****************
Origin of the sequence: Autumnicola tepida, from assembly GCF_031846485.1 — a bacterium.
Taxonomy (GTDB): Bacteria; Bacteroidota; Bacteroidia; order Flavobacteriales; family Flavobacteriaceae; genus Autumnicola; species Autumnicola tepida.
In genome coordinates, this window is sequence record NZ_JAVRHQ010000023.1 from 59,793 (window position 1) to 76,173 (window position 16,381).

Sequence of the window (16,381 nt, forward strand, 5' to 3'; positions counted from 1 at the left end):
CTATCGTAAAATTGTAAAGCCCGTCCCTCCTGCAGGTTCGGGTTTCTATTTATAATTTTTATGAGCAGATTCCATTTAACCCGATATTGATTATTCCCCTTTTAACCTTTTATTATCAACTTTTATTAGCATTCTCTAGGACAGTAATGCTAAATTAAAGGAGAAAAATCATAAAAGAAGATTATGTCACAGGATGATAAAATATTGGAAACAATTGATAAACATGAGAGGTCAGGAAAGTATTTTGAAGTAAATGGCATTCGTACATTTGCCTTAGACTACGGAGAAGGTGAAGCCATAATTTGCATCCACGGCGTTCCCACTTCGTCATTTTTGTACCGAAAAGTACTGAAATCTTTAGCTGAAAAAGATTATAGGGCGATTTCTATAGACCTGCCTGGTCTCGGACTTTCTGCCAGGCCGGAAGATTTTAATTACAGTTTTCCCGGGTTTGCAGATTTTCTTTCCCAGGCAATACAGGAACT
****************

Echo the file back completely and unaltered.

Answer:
Origin of the sequence: Autumnicola tepida, from assembly GCF_031846485.1 — a bacterium.
Taxonomy (GTDB): Bacteria; Bacteroidota; Bacteroidia; order Flavobacteriales; family Flavobacteriaceae; genus Autumnicola; species Autumnicola tepida.
In genome coordinates, this window is sequence record NZ_JAVRHQ010000023.1 from 59,793 (window position 1) to 76,173 (window position 16,381).

Sequence of the window (16,381 nt, forward strand, 5' to 3'; positions counted from 1 at the left end):
CTATCGTAAAATTGTAAAGCCCGTCCCTCCTGCAGGTTCGGGTTTCTATTTATAATTTTTATGAGCAGATTCCATTTAACCCGATATTGATTATTCCCCTTTTAACCTTTTATTATCAACTTTTATTAGCATTCTCTAGGACAGTAATGCTAAATTAAAGGAGAAAAATCATAAAAGAAGATTATGTCACAGGATGATAAAATATTGGAAACAATTGATAAACATGAGAGGTCAGGAAAGTATTTTGAAGTAAATGGCATTCGTACATTTGCCTTAGACTACGGAGAAGGTGAAGCCATAATTTGCATCCACGGCGTTCCCACTTCGTCATTTTTGTACCGAAAAGTACTGAAATCTTTAGCTGAAAAAGATTATAGGGCGATTTCTATAGACCTGCCTGGTCTCGGACTTTCTGCCAGGCCGGAAGATTTTAATTACAGTTTTCCCGGGTTTGCAGATTTTCTTTCCCAGGCAATACAGGAACT